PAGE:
KABUL – The number of civilians killed or wounded in Afghanistan in 2015 was the highest recorded since 2009, the United Nations said Sunday, with children paying a particularly heavy toll as struggling Afghan forces faced a militant surge.
There were 11,002 civilian casualties in 2015, 3,545 of them deaths, the U.N. said in the annual report on civilians in armed conflict, a 4 percent rise over the previous high in 2014.
“The harm done to civilians is totally unacceptable,” said Nicholas Haysom, the U.N.’s special representative for Afghanistan.
“We call on those inflicting this pain on the people of Afghanistan to take concrete action to protect civilians and put a stop to the killing and maiming.”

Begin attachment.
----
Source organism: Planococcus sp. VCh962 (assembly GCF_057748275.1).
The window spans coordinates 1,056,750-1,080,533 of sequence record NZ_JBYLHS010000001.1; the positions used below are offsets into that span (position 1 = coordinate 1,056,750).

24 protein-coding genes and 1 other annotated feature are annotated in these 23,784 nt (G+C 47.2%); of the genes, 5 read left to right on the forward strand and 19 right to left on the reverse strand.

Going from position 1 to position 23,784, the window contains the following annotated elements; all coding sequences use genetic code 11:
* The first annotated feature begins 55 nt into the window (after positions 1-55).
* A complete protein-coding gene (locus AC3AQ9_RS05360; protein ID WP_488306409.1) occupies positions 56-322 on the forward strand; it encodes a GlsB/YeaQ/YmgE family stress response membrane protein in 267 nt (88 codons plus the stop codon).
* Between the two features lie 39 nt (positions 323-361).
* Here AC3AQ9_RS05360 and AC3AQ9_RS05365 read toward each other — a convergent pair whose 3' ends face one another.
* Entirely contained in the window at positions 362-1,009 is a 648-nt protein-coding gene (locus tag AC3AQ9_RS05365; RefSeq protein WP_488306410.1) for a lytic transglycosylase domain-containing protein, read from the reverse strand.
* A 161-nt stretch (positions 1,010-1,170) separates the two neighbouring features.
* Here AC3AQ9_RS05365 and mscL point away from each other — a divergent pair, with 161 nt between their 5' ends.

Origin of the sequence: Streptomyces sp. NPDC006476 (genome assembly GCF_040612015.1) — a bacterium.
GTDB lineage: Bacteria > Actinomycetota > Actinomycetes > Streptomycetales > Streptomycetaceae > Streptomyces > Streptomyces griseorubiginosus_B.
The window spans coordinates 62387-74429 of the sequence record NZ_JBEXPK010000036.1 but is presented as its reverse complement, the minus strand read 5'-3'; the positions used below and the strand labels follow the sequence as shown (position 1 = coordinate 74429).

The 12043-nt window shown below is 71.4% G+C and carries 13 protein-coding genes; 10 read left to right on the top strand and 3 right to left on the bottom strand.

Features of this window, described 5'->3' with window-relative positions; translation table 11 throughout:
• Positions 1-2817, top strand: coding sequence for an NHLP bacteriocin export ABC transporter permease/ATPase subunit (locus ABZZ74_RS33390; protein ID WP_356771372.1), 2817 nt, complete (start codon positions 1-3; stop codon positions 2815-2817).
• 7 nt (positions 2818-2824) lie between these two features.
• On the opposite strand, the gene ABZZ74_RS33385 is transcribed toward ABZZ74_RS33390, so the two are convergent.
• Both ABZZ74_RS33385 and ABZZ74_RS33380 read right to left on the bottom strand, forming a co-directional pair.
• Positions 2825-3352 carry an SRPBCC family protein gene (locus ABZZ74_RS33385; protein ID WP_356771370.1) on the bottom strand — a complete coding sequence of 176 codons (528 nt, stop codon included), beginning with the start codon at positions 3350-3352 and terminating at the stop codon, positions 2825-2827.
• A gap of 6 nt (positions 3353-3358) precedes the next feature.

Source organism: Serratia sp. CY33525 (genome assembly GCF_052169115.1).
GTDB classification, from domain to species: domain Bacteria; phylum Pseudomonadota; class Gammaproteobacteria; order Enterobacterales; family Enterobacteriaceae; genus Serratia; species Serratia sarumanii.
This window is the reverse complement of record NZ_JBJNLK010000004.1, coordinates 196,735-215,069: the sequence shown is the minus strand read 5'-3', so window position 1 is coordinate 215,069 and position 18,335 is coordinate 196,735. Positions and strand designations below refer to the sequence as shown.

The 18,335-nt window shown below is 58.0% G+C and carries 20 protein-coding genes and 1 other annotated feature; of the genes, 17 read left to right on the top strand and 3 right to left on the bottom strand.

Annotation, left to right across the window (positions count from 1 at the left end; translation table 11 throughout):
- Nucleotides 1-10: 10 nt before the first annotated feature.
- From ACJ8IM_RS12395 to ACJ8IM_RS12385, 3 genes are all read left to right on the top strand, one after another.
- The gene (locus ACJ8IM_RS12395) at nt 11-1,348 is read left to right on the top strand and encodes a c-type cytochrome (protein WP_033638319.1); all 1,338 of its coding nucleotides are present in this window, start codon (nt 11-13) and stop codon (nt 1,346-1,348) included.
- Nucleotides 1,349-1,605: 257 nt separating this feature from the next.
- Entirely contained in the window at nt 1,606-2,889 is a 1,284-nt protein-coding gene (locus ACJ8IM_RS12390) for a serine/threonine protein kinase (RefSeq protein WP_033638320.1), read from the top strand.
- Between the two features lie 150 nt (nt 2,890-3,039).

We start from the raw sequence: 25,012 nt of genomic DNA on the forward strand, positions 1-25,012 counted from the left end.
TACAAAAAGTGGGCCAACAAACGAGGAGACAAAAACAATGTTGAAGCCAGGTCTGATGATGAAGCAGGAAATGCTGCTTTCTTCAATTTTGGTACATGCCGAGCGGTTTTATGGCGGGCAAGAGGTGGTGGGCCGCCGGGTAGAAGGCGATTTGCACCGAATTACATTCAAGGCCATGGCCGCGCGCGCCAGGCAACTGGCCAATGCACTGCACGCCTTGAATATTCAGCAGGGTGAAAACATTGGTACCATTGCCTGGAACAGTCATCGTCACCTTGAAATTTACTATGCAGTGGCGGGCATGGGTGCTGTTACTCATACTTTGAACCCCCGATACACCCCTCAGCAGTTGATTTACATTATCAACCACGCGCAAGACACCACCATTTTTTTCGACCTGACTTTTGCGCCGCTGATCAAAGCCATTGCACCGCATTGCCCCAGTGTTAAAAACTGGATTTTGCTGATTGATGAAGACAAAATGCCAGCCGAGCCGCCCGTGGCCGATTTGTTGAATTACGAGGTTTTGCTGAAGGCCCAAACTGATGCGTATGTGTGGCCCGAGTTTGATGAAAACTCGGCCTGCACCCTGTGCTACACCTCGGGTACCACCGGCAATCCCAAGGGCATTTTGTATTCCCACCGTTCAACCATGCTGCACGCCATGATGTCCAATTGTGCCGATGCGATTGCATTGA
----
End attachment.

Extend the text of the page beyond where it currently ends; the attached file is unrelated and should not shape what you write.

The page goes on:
Fighting and attacks in populated areas and major cities were described as the “main causes” of civilian deaths in 2015, underscoring a push by Taliban militants into urban centers, culminating in their brief takeover of northern provincial capital Kunduz in September and October.
One in every four casualties was a child, with the report documenting a 14 percent increase in child casualties over the year.
Women also paid a heavy price, with a 37 percent surge in female casualties. One in every ten casualties recorded was a woman, the report said.
The UN began compiling the annual report in 2009.